David D’Arcy lives in New York. For years, he was a programmer for the Haifa International Film Festival in Israel. He writes about art for many publications, including the Art Newspaper. He produced and co-wrote the documentary Portrait of Wally (2012), about the fight over a Nazi-looted painting found at the Museum of Modern Art in Manhattan.


  1. Daniel Lazare on April 14, 2022 at 1:03 pm

    “Thuggish aggression by people who felt empowered, thanks to support from Russia, to steal from, torment, and kill neighbors….” Spare us the NATO propaganda.

    • Richard Shortt on April 20, 2022 at 8:50 am

      The problem is that the script, based on a reality, fits the profile of thuggish leaders who work through fear. Trump follows Putin who learned from Stalin — fear confers power. Maybe there is an element of “NATO: propaganda,” but does that negate the reality of living with/under thugs with the lust to dominate?

  2. jim fouratt on April 22, 2022 at 12:07 am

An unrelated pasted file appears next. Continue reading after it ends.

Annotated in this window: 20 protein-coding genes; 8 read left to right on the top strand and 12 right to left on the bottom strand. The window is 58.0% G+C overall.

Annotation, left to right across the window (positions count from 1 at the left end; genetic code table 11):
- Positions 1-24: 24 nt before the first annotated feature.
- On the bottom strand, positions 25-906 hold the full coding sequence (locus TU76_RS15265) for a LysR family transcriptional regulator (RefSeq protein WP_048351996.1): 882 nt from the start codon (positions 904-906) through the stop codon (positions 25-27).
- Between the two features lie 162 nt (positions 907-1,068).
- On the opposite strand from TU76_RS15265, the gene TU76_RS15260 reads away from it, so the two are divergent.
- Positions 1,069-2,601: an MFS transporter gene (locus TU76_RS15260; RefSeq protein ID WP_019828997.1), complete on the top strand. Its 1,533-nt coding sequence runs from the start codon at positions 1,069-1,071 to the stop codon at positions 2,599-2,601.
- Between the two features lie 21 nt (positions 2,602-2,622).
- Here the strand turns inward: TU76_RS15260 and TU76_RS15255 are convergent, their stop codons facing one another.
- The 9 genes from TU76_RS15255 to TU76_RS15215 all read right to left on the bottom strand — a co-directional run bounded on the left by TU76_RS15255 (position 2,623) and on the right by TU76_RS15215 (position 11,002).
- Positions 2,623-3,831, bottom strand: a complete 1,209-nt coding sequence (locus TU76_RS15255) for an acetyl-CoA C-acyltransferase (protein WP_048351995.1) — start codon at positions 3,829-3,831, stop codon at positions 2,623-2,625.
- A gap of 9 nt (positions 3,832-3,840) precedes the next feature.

Sharing my review:
    Watching s Sergei Loznitsa’s “Barbi Yar, Context” in NYC on October 21 at the Film Forum while war rages in Ukraine was a deeply, emotional experience for me. I am not Jewish but engaged as an art critic to show how artists, with all their contradictions, can see and be both capable of extreme horror and the making of soul-moving art.
    Reality check: the film resonates with World War11 in 1941 as a mash-up in context for understanding the war between two imperialist countries, Russia and the US, today with Ukraine in the middle.
    The importance of authenticity of the history as revealed in the archival footage is critical to understanding the events in 1941 and,I suggest the conflict in Ukraine today. Sergei Loznitsa’s previous films reveal a director of earned and recognized integrity and merit,
    “Bari Yar Contex” is chilling in its revalation and visual documentation of the mass killing of Jews in Ukraine during the Nazi invasion. And, most importantly, is his indictment of Ukrainian citizens for their passive acceptance of the genocide of Ukrainian Jewish population and the celebration by the majority of Ukrainian citizens of the defeat of the Russian army fighting to protect Soviet Ukraine.
    When the Russian army seized back Kve from the Germans, the citizens flipped flop and demonstratively welcomed the return of Soviet Ukraine.